Christian hedonism

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Christian hedonism is a Christian doctrine believed by some evangelicals, more specifically those of the Reformed tradition especially in the circle of John Piper. The term was coined by Reformed Baptist pastor John Piper in his 1986 book Desiring God based on Vernard Eller's earlier use of the term hedonism to describe the same concept.[1] Piper summarizes this philosophy of the Christian life as "God is most glorified in us when we are most satisfied in Him."[2]

Christian hedonism may anachronistically describe the theology of Jonathan Edwards: "God made the world that he might communicate, and the creature receive, his glory; but that it might [be] received both by the mind and heart. He that testifies His having an idea of God's glory [doesn't] glorify God so much as he that testifies also his approbation of it and his delight in it."[3] Piper has said, "The great goal of all Edwards' work was the glory of God. And the greatest thing I have ever learned from Edwards ... is that God is glorified most not merely by being known, nor by merely being dutifully obeyed, but by being enjoyed in the knowing and the obeying."[4]


The Westminster Shorter Catechism summarizes the "chief end of man" as "to glorify God, and to enjoy him forever."[5] Piper has suggested that this would be more correct as "to glorify God by enjoying Him forever."[6] Many Christian hedonists, such as Matt Chandler, point to figures such as Blaise Pascal and Jonathan Edwards as exemplars of Christian hedonism from the past, though their lives predate the term.[7]

Christian hedonism was developed in opposition to the deontology of Immanuel Kant.[2] Kant argued that actions should be considered praiseworthy only if they do not proceed from the actor's desires or expected benefit, but rather from a sense of duty.[8] On the contrary, Christian hedonists advocate for a consequentialist ethic based on an understanding that their greatest possible happiness can be found in God.[2][9] In this critique of Kant, John Piper was influenced by Ayn Rand.[10]

The British writer C. S. Lewis, in an oft-quoted passage in his short piece "The Weight of Glory", likewise objects to Kantian ethics:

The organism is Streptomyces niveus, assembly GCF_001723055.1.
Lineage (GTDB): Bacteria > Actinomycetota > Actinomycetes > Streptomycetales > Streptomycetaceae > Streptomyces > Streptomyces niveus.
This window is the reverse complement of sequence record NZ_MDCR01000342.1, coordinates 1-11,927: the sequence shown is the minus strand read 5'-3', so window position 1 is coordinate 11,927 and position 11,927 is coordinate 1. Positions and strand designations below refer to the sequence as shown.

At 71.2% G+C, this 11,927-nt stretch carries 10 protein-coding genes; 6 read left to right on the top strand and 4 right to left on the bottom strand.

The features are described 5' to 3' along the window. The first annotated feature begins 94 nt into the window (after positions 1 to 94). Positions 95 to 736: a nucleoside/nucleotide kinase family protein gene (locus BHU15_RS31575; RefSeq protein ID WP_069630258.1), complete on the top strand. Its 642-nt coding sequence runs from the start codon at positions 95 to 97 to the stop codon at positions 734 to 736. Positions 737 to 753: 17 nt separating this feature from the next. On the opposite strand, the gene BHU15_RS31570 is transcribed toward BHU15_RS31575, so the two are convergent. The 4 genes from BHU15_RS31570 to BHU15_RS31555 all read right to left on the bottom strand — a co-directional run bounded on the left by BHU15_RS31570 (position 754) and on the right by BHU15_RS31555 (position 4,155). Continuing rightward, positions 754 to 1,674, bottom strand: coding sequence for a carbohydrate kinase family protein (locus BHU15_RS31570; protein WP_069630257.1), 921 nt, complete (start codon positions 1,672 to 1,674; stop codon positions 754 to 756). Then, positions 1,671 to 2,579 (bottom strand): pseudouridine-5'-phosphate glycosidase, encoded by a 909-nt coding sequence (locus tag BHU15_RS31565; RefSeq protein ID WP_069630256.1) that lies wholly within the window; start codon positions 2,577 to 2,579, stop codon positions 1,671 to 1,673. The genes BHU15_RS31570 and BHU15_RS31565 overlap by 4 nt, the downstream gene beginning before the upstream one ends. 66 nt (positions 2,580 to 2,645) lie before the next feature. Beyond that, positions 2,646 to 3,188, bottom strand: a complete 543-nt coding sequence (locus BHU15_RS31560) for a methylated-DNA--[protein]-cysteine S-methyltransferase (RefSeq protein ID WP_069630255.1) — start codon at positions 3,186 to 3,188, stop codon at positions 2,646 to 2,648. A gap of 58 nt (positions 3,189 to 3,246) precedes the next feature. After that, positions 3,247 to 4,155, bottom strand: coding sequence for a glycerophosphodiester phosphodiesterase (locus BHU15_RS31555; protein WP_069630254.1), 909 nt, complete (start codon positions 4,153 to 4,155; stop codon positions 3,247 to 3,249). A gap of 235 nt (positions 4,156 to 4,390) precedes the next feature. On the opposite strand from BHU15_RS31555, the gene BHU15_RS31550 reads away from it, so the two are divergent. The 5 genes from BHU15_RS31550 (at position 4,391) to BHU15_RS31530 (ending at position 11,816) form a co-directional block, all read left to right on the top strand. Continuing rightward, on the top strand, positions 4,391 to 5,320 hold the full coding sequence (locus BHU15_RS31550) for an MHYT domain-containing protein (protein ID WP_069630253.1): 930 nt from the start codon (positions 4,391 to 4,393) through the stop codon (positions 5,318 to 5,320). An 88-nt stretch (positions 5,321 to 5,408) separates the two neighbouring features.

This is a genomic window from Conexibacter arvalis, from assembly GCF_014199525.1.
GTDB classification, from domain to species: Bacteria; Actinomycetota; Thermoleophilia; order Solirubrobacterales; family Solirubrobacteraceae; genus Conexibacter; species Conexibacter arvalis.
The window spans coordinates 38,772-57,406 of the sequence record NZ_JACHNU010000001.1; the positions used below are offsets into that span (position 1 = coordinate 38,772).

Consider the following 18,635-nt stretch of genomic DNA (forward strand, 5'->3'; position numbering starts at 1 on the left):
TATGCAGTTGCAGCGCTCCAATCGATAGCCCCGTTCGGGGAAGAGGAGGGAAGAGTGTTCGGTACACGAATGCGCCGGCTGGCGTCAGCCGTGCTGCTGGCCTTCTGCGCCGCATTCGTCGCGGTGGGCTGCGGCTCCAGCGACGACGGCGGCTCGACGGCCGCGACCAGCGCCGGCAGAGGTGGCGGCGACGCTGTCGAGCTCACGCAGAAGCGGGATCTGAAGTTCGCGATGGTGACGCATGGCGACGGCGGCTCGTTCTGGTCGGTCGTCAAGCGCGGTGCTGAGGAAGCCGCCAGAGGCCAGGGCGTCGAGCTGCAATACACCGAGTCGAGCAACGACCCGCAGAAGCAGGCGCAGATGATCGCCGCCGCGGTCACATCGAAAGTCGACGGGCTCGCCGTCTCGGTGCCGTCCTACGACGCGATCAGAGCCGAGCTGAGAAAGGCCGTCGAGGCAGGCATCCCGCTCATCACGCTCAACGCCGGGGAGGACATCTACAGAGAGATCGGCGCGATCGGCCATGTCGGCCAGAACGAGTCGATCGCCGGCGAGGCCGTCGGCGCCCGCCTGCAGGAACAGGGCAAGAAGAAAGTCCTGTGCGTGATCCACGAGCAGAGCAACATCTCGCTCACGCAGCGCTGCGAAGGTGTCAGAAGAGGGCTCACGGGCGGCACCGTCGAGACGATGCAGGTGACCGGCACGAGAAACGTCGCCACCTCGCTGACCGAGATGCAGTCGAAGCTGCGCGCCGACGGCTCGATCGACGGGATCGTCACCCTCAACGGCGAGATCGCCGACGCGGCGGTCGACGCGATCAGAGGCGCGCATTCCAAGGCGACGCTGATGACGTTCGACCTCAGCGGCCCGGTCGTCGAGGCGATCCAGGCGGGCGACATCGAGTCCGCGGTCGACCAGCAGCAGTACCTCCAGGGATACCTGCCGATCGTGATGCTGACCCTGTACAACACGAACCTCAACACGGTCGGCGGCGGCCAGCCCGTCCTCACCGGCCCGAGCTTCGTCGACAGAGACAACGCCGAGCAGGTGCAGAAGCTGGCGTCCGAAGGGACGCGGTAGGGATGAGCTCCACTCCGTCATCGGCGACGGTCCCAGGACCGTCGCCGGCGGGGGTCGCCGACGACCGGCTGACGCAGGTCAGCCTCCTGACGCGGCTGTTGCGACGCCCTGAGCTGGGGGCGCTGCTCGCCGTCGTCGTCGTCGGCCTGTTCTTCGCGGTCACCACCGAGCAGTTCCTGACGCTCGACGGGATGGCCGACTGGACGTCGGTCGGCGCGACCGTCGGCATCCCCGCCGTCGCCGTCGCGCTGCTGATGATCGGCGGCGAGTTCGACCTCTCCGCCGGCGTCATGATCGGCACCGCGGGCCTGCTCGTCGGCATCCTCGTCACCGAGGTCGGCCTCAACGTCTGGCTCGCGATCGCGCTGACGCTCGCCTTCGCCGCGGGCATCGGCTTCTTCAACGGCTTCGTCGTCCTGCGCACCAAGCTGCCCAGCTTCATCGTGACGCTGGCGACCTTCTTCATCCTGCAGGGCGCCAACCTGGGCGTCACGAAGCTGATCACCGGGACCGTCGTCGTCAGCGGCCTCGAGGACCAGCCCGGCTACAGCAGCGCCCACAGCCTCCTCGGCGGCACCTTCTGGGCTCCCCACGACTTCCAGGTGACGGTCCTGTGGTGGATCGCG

If there lurks in most modern minds the notion that to desire our own good and to earnestly hope for the enjoyment of it is a bad thing, I suggest that this notion has crept in from Kant and the Stoics and is no part of the Christian faith. Indeed, if we consider the unblushing promises of reward and the staggering nature of the rewards promised in the Gospels, it would seem that Our Lord finds our desires, not too strong, but too weak. We are half-hearted creatures, fooling about with drink and sex and ambition when infinite joy is offered us, like an ignorant child who wants to go on making mud pies in a slum because he cannot imagine what is meant by the offer of a holiday at the sea. We are far too easily pleased.[11]

Piper later argues:

But not only is disinterested morality (doing good "for its own sake") impossible; it is undesirable. That is, it is unbiblical; because it would mean that the better a man became the harder it would be for him to act morally. The closer he came to true goodness the more naturally and happily he would do what is good. A good man in Scripture is not the man who dislikes doing good but toughs it out for the sake of duty. A good man loves kindness (Micah 6:8) and delights in the law of the Lord (Psalm 1:2), and the will of the Lord (Psalm 40:8). But how shall such a man do an act of kindness disinterestedly? The better the man, the more joy in obedience.[12]


Some Christians object to Christian Hedonism's controversial name.[13][verification needed] It has little commonality with philosophical hedonism; however, Piper has stated that a provocative term is "appropriate for a philosophy that has a life changing effect on its adherents." Critics charge that hedonism of any sort puts something (namely, pleasure) before God,[14] which allegedly breaks the first of the Ten Commandments: "You shall have no other gods before me." In response, Piper states on his website that

By Christian Hedonism, we do not mean that our happiness is the highest good. We mean that pursuing the highest good will always result in our greatest happiness in the end. We should pursue this happiness, and pursue it with all our might. The desire to be happy is a proper motive for every good deed, and if you abandon the pursuit of your own joy, you cannot love man or please God.[15]

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  1. ^ Talbot 2010, pp. 71–76.
  2. ^ a b c Piper, John (1 January 1995). "Christian Hedonism: Forgive the Label, but Don't Miss the Truth". Desiring God. Retrieved 3 April 2017.
  3. ^ Edwards 1994.
  4. ^ Piper 1998, p. 75.
  5. ^ Presbyterian Church (USA) 2014, p. 205.
  6. ^ Piper 1996, "Introduction".
  7. ^ Chandler, Matt (10 November 2013). "Persevering in the Pursuit of Joy". Flower Mound, Texas: The Village Church. Retrieved 3 April 2017.
  8. ^ Kant 1785, sec. 1, 4:397; Rand 1961, p. 32.
  9. ^ Piper 1996.
  10. ^ Piper, John (9 October 2007). "The Ethics of Ayn Rand: Appreciation and Critique". Desiring God. Retrieved 2 January 2019.
  11. ^ Lewis 1949, pp. 1–2.
  12. ^ Piper 2013, p. 63.
  13. ^ Gentry, Greg (17 September 2005). "Why I Am No Longer a Piperite". Parableman. Archived from the original on 7 May 2018. Retrieved 2 April 2017.
  14. ^ Booth, C. W. (2002). "A Biblical Study of the Theological Foundation of Christian Hedonism". The Faithful Retrieved 2 April 2017.
  15. ^ Piper, John (31 August 2006). "We Want You to Be a Christian Hedonist!". Desiring God. Retrieved 2 April 2017.


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